Jan. 2. Dearest Father. It's over 3 weeks since I heard from you, for the last air mail brought me no letters. In other respects also I've been having an exceptionally horrid Xmas as I will now recount. Captain Clayton, Saiyid Husain and I intended to go to Ba'qubah on Dec 23. The day looked very threatening however we decided by telephone that we would start. I was motoring out separately and got off immediately after breakfast but before I reached the town gates it began to rain. I went on about half a mile when it became clear that the rain wasn't going to stop and I came unhappily back and presently plunged out in rain and mud to the office. In the afternoon the weather looked so bad that we gave up our scheme altogether, telegraphed to the Saiyid to say we couldn't come and to our grooms telling them to bring the horses back by train. So there I was landed into Xmas holidays with nothing to do and nowhere to go, disgustingly cold and wet weather, and an increasing cold which gradually developed into the worst I think I've ever had. It's still very bad. Mr Tod and Major Wilkinson came to lunch with me on Saturday which was cheerful, and Nuri Sa'id on Xmas Day, after which I went to tea with the King - he lives a long way outside the town, up river and the roads were indescribable; however I succeeded in getting there and we had the usual delightful talk. I didn't get in till nearly 7 and then to find that the cook and Zaya had had a difference of opinion during my absence which had ended in the cook's falling upon Zaya with a carving knife and cutting him about the head severely. I had them both up and rated them soundly for celebrating Xmas in so unsuitable a manner. Marie had gone out to dinner so I dined alone wondering dejectedly what steps I should take to reorganize my household. The end of it was, however, that they made up their quarrel and came repentently asking that all might be forgiven, and that being the line of least resistance I agreed. I lunched with Major Wilkinson on the 26th and went for a muddy ride in the afternoon, feeling rather ill and miserable; but I had to go out to dinner for, thinking I should be away, I had told Marie she might give a Xmas dinner party that night. , Capt. Clayton and Mr Thomson most aimiably [sic] provided for me, and still more kindly Captain Clayton fetched me in his motor - my house, I must tell you, has been almost unapproachable for mud and at night it's a matter of great difficulty to motor to my door. Next day Haddad Pasha and the Joyces came to lunch - the Joyces are most darling people; I like her particularly. They are just married, she came out a couple of months ago. On Wed. the damnable holidays were over - but not my cold. I went to the office and made it so much worse that I had to spend Thursday indoors. Mrs Garbett and the Bourdillons came to see me in the afternoon and were very welcome. The Garbetts are going home on leave this week - some family affairs that they have to settle - and Major Bourdillon who has just come back from leave, takes his place in the office. He is very nice and delightful to work with so that I am quite well suited. I like Colin Garbett too, very much, and our relations have always been everything that's most pleasant, but he isn't generally liked and there's an atmosphere of friction which is rather tiresome. It doesn't concern me much except that I'm the confidant of a great many complaints on both sides which I try to treat with discreet sympathy, but perhaps it's just as well he's going away. I myself think his work very good and Sir Percy will miss his skill in drafting the many and difficult telegrams which we are sending home. But Major Bourdillon will do the routine work better. I went to the office on Friday morning and came back to lunch feeling miserably ill. Mr Cook came to tea bringing with him a very nice man who had asked to make my acquaintance, Saiyid Nuri Barzanji. He is what you might call the King's chaplain, that's to say he is the preacher in the mosque where the King goes to Friday prayers - an intelligent, moderate sensible man. Rauf Chadirji also dropped in - he too is a sensible, well educated man - and we had a great talk about the municipal elections which are now being held. It will be most interesting to see the results. There has not been an elected municipality since the occupation and the extremists are making great efforts as they think, no doubt rightly, that if they get their candidates in they will be the better able to influence the general elections. Some of their candidates are quite good and suitable people, others have no qualification save that of being professional agitators and I haven't the least idea which way Baghdad will jump. Saturday was another holiday - just as well, for I was a very poor thing, but all the same I went out to dinner with the Garbetts. It's so uncheerful sitting by one's self on New Years' Eve. They had an immense party for a fancy dress ball to which I didn't go nor was I in fancy dress - unless to dine in one's fur coat is fancy dress. I didn't enjoy it very much because I was feeling so miserable and when they went to the ball I came home. However I can't complain of any loneliness on New Year's Day. My first callers arrived at 7.30 a.m. while I was still in bed. They were Haji Naji and a shaikh of the Dulaim. Accordingly I invited them to breakfast which seemed the best thing to do - not without some inward misgivings as to how the Dulaim shaikh would tackle a poached egg. However I pressed a spoon into his hand and though I don't suppose he had ever used an instrument of the kind, he acquitted himself with skill and preserved an unbroken dignity of manner. I must say they have a natural good breeding which never fails them. But I wished you could have observed, even for one minute, my breakfast party - I wrapped in furs and the shaikhs in their brown cloaks. You were present in spirit for Haji Naji always asks tenderly after you - did I tell you that he once confided to me that he had never seen anyone with such beautiful teeth? He's quite right too. After that I had an uninterrupted stream of visitors whom I regaled on coffee and chocolates until 1.15 when the last of them fortunately left and I went out to lunch with the Joyces, feeling more dead than alive. After I came back the throng set in again till about 6 o'clock when I closed my doors for a moment's breathing space before dinner. I dined with Sir Aylmer who, dear old thing, had asked the king and the eldest son of the Naqib and Haddad Pasha. No one else was there except Mr Tod and some of the G.H.Q. staff. Oh yes, a very nice man who is out on a visit, Sir John Davidson, a retired Major General and M.P. He is coming to have a heart to heart talk with me one of these days. The dinner was a huge success. Saiyid Mahmud enjoyed himself mightily. Faisal took me in and I must say I enjoyed myself mightily too. It's so pleasant and friendly at the General's house - everyone is at their ease and he is such a kind and delightful host. Jan. 5. [5 January 1922] I'm a trifle better and though far from well I begin to think I may ultimately recover! Jan. 2 was a holiday which I spent solidly in my house. Mr Thomson and Major Longrigg came to lunch and there were a certain number of Bellated New Year callers. Since then I've been back at the office. We're delighted with Sir Percy's GCMG and I think he is pleased too especially at finding that his staff hold that an honour to him is the best sort of honour that can be paid to them. I had Sir John Davidson to tea yesterday and he stayed talking for about 2 hours. He belongs to the Guinness, Ormesby Gore, Winterton, Ralph Glyn group with which I'm so much in sympathy that I wish I thought they cut more ice instead of which they seem to me to be essentially well-meaning and essentially ineffective. Sir John admitted that they hadn't a leader to put up and he told me he thought Lloyd George would come back again after the next general election. If he's the best we can produce I suppose we must just bow our heads and acknowledge it with shame. Today I had the Qadri family to tea - Tahsin Qadri is one of the King's ADCs and his brother is the King's physician - I don't like the doctor brother, but he has got a very beautiful if somewhat inert wife. Tahsin's wife is a little dear, as quick and clever as she can be. Mrs Davidson came to meet them - she's a delightful woman, indeed I feel that with her and Mrs Joyce a new era has dawned. They are real people, not the dreadful, second rate little minxes of which Baghdad society has so far mostly been composed. I know I'm regrettably inelastic, but I simply can't bear that sort and I just stand out - all the time wishing there were someone I liked to stand in with, but except for Mrs Bowman and Aurelia there hasn't been anyone; oh yes, and the darling wife of the ex-General. I've just read Lord Esher's book about Lord Kitchener which is a very interesting human document, isn't it. What a very big figure he just failed to be. Yet he did play a great part and if ever I meet his shade I should make it a curtsey. He was a greater man than I knew - it's a pity he didn't have a better biographer than Sir George Arthur. I'm very much hoping that this airmail will bring me a batch of letters from you - it's now nearly a month since I heard from you. Ever, dearest, your very loving daughter Gertrude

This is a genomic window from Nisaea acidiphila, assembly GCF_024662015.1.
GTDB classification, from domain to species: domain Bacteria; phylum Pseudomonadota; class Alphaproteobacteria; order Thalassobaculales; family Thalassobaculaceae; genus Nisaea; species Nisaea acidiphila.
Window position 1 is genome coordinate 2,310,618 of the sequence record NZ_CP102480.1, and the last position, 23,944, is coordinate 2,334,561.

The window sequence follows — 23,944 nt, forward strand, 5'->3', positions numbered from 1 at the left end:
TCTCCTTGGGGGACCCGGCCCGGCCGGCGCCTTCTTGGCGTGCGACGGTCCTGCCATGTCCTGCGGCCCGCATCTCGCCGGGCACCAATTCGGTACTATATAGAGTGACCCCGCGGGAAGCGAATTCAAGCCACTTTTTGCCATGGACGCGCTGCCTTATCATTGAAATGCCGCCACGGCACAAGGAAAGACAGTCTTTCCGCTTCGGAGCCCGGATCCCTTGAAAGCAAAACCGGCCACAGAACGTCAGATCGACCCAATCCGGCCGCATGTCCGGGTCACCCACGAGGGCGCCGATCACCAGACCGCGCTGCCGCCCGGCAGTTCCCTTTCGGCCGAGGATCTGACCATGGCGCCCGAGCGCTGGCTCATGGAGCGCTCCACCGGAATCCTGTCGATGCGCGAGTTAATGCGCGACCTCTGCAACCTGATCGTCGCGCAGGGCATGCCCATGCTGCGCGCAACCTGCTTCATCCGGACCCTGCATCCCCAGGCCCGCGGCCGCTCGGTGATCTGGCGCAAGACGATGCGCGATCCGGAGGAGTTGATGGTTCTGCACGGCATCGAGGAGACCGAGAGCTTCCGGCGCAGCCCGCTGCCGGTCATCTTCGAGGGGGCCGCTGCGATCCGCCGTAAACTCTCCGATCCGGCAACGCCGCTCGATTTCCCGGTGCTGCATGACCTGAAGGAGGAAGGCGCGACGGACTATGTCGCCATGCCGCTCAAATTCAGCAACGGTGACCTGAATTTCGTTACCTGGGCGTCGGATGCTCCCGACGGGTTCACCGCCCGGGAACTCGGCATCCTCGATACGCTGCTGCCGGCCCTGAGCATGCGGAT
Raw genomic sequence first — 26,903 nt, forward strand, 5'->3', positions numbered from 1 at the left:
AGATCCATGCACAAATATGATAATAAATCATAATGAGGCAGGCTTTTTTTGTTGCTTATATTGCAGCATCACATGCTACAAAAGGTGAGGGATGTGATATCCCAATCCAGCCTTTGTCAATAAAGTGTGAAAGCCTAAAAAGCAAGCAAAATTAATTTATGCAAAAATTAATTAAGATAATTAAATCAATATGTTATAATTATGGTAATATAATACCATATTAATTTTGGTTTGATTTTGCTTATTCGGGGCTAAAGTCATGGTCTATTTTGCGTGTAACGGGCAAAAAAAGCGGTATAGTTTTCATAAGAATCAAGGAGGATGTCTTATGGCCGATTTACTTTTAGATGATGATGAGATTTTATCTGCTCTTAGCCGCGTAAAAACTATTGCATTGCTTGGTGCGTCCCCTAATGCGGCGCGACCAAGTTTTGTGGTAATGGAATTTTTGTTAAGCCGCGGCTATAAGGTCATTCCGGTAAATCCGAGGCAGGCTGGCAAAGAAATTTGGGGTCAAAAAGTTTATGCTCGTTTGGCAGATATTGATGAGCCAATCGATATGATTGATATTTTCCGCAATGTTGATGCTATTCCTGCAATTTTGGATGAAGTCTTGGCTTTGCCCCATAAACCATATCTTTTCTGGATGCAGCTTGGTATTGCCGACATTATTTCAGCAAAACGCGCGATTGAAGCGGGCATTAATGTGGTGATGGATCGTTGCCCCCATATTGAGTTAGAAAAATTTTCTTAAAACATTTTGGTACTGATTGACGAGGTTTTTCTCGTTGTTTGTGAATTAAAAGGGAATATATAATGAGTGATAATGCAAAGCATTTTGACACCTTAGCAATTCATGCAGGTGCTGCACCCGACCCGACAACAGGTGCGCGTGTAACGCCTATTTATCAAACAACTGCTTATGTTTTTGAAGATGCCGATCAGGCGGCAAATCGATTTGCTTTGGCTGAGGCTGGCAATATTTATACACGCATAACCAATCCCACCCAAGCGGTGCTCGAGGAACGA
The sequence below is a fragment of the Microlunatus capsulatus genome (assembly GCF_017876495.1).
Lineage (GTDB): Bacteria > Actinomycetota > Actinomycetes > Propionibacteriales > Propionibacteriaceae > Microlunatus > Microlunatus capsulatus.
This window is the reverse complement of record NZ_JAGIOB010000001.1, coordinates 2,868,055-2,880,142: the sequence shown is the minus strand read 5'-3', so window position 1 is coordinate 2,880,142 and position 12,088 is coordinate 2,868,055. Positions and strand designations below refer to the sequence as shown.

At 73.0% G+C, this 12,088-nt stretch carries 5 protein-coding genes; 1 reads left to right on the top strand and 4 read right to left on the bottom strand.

IIIF Manifest